Netanyahu Says Peace Process Won't Continue if Goldstone's Report Is Endorsed

Richard Goldstone,UN investigator, has defended his report on Israel's conduct during the operation Gaza. The report accused Israel and Hamas of war crimes.

As the UN human rights watchdog debated the report and rejected what he called a "barrage of criticism".

A US official dubbed the report "deeply flawed". Israel dismissed it as biased.

Separately, a UK court has rejected an attempt by a Palestinian group to have Israeli Defence Minister Ehud Barak arrested for alleged war crimes, BBC News reports.

Jewish Telegraphic Agency quoted Benjamin Netanyahu as saying, "In the next 24 hours, a vote will take place in Geneva in the framework of the council known as the United Nations Human Rights Council. I remind you that in recent years, this council has made more decisions against Israel than against all other 180 counties in the world."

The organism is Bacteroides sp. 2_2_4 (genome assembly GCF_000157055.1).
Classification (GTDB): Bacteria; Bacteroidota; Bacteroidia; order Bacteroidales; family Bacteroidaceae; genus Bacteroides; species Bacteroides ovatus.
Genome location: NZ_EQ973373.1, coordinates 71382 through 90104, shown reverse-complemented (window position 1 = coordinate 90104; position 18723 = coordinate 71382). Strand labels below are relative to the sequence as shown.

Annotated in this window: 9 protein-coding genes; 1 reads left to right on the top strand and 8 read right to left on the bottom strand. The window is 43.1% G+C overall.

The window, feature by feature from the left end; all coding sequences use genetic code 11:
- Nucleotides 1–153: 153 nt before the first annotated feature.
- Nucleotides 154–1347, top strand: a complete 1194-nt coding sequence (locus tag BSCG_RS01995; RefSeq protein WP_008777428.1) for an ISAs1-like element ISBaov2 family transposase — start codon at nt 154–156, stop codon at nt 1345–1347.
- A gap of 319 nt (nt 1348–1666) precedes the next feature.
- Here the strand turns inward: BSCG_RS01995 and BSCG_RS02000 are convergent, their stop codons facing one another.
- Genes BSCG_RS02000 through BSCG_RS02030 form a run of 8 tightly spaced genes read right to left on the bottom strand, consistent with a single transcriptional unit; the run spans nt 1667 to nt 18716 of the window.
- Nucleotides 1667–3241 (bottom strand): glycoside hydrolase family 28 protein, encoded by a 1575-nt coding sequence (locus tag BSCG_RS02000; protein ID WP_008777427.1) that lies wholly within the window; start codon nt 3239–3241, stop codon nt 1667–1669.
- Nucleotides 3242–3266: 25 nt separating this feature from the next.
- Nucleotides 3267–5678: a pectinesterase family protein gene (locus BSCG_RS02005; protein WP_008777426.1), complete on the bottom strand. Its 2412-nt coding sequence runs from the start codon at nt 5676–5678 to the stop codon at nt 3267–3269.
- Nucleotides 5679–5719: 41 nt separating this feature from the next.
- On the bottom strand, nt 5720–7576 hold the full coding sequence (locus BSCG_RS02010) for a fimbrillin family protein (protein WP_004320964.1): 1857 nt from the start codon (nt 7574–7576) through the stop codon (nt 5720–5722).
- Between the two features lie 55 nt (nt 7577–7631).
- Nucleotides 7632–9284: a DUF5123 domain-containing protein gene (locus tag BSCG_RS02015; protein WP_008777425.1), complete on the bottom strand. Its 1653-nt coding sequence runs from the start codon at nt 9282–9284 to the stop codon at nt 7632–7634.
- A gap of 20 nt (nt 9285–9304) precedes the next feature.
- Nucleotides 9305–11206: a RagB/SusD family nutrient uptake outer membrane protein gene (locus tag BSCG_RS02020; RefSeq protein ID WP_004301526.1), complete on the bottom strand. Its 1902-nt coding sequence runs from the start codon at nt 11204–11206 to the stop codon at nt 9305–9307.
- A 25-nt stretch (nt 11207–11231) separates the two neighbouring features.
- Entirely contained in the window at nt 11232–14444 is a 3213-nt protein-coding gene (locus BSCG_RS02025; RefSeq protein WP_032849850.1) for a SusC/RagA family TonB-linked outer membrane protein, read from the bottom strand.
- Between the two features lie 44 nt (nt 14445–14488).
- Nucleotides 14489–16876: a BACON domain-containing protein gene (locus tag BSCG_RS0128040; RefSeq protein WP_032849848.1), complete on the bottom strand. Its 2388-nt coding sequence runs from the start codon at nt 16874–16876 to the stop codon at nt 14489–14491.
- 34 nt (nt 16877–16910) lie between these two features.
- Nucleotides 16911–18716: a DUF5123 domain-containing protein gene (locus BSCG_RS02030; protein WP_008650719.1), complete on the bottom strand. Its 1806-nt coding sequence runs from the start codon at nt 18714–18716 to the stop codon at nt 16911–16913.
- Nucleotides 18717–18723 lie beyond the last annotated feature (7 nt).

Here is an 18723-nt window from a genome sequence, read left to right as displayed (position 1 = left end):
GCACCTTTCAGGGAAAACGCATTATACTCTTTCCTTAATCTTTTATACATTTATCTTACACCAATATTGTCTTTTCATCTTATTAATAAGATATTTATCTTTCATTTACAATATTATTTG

The peace process could not continue if the report is endorsed, Netanyahu said, "because Israel will no longer be able to take additional steps and take risks for peace if its right to self-defense is denied."

Netanyahu said that acceptance of the report would also "strike a severe blow to the war against terrorism since it will afford total legitimization to terrorists who fire upon civilians and who hide behind civilians" and would "strike a mortal blow to the stature of the United Nations," Jewish Telegraphic Agency reports.

In the meantime, Israel launched airstrikes against two smuggling tunnels on the Gaza border Wednesday night in response to a rocket fired into Israel from the coastal enclave.

The trade of fire is the latest in a string of recent cross-border hostilities that follows a period of relative calm. A cease-fire has largely held since the end of Israel's war in Gaza in January.

The attacks come as Israel released the forst of 20 female prusoners it promised to let go in exchange for a video proving that Gilad Shalit, an Israeli soldier captured by Hamas in 2006, is still alive, Christian Science Monitor reports.

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